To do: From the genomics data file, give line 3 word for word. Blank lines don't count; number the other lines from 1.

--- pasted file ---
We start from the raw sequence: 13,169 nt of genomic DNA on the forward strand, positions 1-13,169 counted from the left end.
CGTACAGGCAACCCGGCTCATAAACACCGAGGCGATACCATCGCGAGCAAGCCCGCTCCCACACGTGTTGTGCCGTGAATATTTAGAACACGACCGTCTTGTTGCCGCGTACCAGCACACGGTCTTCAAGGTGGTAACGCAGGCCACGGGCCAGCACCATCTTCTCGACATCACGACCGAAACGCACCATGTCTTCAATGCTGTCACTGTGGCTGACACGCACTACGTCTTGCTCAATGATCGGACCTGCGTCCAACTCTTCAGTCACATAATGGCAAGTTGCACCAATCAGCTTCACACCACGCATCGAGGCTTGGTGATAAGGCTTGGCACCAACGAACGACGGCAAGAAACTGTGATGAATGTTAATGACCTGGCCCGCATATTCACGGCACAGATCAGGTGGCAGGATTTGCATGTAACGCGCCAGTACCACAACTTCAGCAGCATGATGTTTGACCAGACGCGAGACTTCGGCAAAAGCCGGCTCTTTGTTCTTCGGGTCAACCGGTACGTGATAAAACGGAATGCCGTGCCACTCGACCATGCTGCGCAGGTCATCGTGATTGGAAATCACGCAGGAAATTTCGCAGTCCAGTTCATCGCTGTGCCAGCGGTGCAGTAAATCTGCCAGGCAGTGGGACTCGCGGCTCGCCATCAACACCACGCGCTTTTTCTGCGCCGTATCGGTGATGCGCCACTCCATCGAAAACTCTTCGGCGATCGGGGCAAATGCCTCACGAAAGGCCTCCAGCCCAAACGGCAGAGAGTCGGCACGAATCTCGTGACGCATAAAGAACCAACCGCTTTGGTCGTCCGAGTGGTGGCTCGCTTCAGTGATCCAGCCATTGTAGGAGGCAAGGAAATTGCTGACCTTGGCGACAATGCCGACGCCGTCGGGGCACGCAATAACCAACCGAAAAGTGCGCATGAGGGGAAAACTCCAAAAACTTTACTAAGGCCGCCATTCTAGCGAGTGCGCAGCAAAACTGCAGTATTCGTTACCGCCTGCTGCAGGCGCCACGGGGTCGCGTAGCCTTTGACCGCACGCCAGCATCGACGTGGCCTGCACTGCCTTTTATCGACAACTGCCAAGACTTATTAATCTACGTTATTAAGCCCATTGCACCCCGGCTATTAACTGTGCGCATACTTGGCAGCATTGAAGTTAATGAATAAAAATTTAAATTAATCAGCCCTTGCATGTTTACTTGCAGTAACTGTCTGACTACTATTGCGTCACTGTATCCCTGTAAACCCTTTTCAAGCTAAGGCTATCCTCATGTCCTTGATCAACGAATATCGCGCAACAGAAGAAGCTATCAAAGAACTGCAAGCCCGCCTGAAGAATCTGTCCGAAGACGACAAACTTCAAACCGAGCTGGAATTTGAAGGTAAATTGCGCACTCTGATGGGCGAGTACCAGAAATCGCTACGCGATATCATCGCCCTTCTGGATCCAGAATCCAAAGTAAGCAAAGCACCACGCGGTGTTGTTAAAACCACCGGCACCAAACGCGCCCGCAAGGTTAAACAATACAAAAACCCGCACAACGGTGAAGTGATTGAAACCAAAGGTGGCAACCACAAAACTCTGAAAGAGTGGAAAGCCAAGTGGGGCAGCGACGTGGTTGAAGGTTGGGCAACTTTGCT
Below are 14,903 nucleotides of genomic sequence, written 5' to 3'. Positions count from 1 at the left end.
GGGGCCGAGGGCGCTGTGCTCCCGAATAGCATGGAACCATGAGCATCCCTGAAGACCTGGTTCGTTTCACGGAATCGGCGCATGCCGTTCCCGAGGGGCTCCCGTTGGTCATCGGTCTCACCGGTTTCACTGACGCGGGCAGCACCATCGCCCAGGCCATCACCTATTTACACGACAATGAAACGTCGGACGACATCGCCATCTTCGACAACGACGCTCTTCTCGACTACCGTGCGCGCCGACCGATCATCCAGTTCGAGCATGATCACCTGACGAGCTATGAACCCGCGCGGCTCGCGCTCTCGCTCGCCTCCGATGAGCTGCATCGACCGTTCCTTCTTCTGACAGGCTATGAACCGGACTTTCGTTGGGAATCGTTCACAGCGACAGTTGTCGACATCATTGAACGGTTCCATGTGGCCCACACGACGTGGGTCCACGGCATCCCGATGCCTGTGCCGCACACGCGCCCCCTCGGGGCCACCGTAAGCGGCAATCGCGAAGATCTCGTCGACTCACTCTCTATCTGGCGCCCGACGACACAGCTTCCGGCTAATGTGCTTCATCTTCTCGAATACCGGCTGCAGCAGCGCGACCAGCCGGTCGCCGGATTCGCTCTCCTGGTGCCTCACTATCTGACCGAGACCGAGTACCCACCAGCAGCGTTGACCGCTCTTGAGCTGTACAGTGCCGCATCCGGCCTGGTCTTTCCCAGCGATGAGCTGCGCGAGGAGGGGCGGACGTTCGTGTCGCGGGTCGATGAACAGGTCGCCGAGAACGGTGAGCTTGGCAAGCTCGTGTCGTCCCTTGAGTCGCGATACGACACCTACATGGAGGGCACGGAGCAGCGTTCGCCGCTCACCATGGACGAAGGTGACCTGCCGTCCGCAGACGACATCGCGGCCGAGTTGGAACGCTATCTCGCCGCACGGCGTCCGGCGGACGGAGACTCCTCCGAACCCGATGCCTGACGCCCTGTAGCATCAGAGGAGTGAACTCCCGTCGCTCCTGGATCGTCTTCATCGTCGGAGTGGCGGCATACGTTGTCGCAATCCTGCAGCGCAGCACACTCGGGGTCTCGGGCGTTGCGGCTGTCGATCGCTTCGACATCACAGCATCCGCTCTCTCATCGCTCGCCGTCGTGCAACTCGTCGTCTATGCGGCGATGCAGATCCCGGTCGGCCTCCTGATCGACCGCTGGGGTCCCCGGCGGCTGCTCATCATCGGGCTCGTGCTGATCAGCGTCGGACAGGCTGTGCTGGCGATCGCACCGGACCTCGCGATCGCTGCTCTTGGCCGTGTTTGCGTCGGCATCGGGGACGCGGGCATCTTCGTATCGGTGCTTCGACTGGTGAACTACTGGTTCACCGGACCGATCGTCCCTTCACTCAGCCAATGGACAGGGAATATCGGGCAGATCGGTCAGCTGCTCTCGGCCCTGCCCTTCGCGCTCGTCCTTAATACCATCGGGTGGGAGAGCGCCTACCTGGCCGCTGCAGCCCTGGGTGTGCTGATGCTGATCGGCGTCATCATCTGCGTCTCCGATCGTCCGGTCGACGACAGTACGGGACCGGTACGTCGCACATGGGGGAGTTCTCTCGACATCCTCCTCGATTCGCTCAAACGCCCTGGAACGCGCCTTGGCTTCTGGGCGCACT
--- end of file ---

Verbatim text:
Below are 14,903 nucleotides of genomic sequence, written 5' to 3'. Positions count from 1 at the left end.